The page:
Smith, James K. A. Who's Afraid of Postmodernism?: Taking Derrida, Lyotard, and Foucault to Church. Grand Rapids, MI: Baker Academic, 2006. ISBN: 978-0-8010-2918-9.
Who's Afraid of Postmodernism is part of a series, The Church and Postmodern Culture, edited by James K. A. Smith. The series is written for "a broad, nonspecialist audience interested in the impact of postmodern theory on the faith and practice of the church." Smith believes that Postmodernism can make a positive contribution to the church. He thinks that postmodernism has been demonized unnecessarily by Christians. Smith notes, "To some, postmodernity is the bane of the Christian faith . . . Others see postmodernism as a fresh wind of the Spirit sent to revitalize the dry bones of the church" (18). Who's Afraid of Postmodernism is intended to dispel certain myths about postmodernism. Smith believes that once these myths are dispelled, Christians will see postmodernism in a positive light. The author suggests "that this unholy trinity of Derrida, Lyotard, and Foucault might in fact push us to recapture some of the truths about the nature of the church that has been overshadowed by modernity" ... (23).
James K. A. Smith is associate professor of philosophy at Calvin College. He is a prolific author and published many noteworthy books. Some of the books published by Smith are Introducing Radical Orthodoxy, Letters to a Young Calvinist, and The Fall of Interpretation.
Smith's writing is clear and readable. This book will be understandable for the general reader or adults in the church. He does a good job in explaining postmodernism, especially the ideas of Derridda, Lyotard, and Foucault. In chapter one, Smith introduces the topic of postmodernism. The heart of the book are chapters two through four where he explains the ideas of the three main thinkers. In chapter two, he seeks to dispel the myth, "There is nothing outside the text." Smith thinks that Derrida is asserting the idea that we "never really get behind or past texts" (38). Derrida means that we we can never escape interpretation. In chapter three, he explains Lyotard's "incredulity toward metanarratives." This idea emphasizes the local situation over universal truth. Smith seems to think because the Bible is teaching in story form or narrative and this allows it to escape Lyotard's judgement; however, propositional grand narrative does not. In chapter four Smith describes the context of Foucault's "power is knowledge" (21-22). Foucault means by this term to "emphasize the inextricable relationship between knowledge and power" (85). Smith has a tougher time pinning Foucault down because of divided opinion about what Foucault is actually doing. In chapter five, Smith makes a proposal for a postmodern church. He argues that postmodernism actually allows the church to be connected to its past. He believes primitive Christianity has got it all wrong.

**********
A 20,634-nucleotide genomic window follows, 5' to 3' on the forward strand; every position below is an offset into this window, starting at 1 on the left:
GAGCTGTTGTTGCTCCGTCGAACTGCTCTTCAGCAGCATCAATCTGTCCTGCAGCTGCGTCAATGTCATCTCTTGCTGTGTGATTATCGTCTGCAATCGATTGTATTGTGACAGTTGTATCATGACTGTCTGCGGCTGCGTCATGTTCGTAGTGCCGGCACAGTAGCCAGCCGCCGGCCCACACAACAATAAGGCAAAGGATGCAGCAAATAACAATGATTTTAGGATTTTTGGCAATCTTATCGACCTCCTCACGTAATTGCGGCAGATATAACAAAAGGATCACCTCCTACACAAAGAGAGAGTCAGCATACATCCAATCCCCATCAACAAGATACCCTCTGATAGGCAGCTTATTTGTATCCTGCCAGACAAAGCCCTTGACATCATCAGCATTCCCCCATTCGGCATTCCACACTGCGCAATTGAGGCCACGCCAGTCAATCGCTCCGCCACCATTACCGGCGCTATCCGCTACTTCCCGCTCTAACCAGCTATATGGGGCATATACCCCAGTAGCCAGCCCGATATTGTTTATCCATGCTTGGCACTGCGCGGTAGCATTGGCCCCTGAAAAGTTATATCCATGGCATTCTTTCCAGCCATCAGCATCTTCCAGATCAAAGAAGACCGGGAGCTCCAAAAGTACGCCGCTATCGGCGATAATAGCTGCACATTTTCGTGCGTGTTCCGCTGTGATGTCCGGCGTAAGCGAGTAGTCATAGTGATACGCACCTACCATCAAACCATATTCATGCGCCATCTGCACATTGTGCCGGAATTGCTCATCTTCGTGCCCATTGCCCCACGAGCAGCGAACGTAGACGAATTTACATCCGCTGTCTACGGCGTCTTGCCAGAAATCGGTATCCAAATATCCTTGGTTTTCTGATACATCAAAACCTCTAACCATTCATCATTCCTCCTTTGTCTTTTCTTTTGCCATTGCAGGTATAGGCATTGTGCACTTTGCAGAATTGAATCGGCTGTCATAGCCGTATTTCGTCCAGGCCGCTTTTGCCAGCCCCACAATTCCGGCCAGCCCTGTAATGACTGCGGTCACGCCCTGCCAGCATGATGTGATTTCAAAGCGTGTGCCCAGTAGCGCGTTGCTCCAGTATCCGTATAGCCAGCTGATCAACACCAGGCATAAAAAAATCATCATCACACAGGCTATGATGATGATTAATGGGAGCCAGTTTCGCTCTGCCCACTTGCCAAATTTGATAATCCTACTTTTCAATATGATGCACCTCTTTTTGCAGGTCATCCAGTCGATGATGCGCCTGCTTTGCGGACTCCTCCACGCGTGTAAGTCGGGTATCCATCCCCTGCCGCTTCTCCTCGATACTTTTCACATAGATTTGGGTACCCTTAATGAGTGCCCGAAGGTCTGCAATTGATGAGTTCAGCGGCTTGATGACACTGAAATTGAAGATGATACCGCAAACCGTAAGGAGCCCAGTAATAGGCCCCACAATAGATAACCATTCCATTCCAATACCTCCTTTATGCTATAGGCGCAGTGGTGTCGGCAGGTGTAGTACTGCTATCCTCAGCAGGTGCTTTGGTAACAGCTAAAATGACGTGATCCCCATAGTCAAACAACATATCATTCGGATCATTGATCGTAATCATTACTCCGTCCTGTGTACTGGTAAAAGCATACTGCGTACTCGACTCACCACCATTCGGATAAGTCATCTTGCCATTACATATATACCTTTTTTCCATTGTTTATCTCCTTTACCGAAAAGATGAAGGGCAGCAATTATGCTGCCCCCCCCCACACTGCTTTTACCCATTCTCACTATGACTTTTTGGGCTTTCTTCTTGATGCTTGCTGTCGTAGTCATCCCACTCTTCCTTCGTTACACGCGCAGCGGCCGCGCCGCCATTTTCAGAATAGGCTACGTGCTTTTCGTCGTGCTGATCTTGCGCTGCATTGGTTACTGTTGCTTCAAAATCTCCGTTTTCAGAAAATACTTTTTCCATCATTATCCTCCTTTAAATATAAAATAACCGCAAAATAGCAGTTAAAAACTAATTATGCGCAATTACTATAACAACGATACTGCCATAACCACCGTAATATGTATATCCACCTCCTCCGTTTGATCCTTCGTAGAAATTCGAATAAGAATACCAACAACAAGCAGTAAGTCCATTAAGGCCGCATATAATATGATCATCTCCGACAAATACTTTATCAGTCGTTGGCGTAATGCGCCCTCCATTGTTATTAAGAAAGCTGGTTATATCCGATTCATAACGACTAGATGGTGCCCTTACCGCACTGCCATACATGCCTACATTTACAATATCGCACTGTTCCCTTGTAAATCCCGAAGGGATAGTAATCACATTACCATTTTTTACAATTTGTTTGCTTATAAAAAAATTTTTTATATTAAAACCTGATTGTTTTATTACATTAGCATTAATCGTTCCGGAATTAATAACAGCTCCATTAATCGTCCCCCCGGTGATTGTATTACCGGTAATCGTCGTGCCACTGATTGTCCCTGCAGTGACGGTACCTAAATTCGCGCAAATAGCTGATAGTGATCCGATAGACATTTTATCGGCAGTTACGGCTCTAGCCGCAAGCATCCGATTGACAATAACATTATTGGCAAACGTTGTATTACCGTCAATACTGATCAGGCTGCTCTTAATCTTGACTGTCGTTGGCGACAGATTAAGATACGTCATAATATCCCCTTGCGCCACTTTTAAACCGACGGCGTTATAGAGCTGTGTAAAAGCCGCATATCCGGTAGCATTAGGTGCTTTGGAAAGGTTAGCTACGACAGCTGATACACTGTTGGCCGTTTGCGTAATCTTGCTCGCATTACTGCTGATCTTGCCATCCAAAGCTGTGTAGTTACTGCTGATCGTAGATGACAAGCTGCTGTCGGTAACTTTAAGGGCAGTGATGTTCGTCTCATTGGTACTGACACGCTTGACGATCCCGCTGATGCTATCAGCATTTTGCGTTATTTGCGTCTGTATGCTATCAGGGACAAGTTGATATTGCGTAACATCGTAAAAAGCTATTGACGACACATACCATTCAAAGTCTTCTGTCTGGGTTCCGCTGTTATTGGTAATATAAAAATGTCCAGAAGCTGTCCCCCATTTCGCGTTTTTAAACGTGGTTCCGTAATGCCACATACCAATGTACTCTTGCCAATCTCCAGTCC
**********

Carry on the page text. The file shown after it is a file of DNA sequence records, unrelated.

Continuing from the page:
Smith does a good job of introducing the ideas of Derrida, Lyotard, and Foucault. He makes a strong case for prespectivism. The idea that we all come to the text with presuppositions. He also presents a good case that we are all finite, historical beings. The author does not, however, seem to make a clear distinction between ontology and epistemology or search for knowledge and truth. He criticizes objectivism and seems to discount realism. Smith seems to lock in all readers to their presuppositions. It seems that in his view that people are determined by their traditions.
This book is recommended for those who are interested in postmodernism. It is also recommended for those interested in the work of James K. A. Smith. The reader will be profited by the reading of Who's Afraid of Postmodernism. I do think that many Christians will still be afraid of postmodernism after reading this book.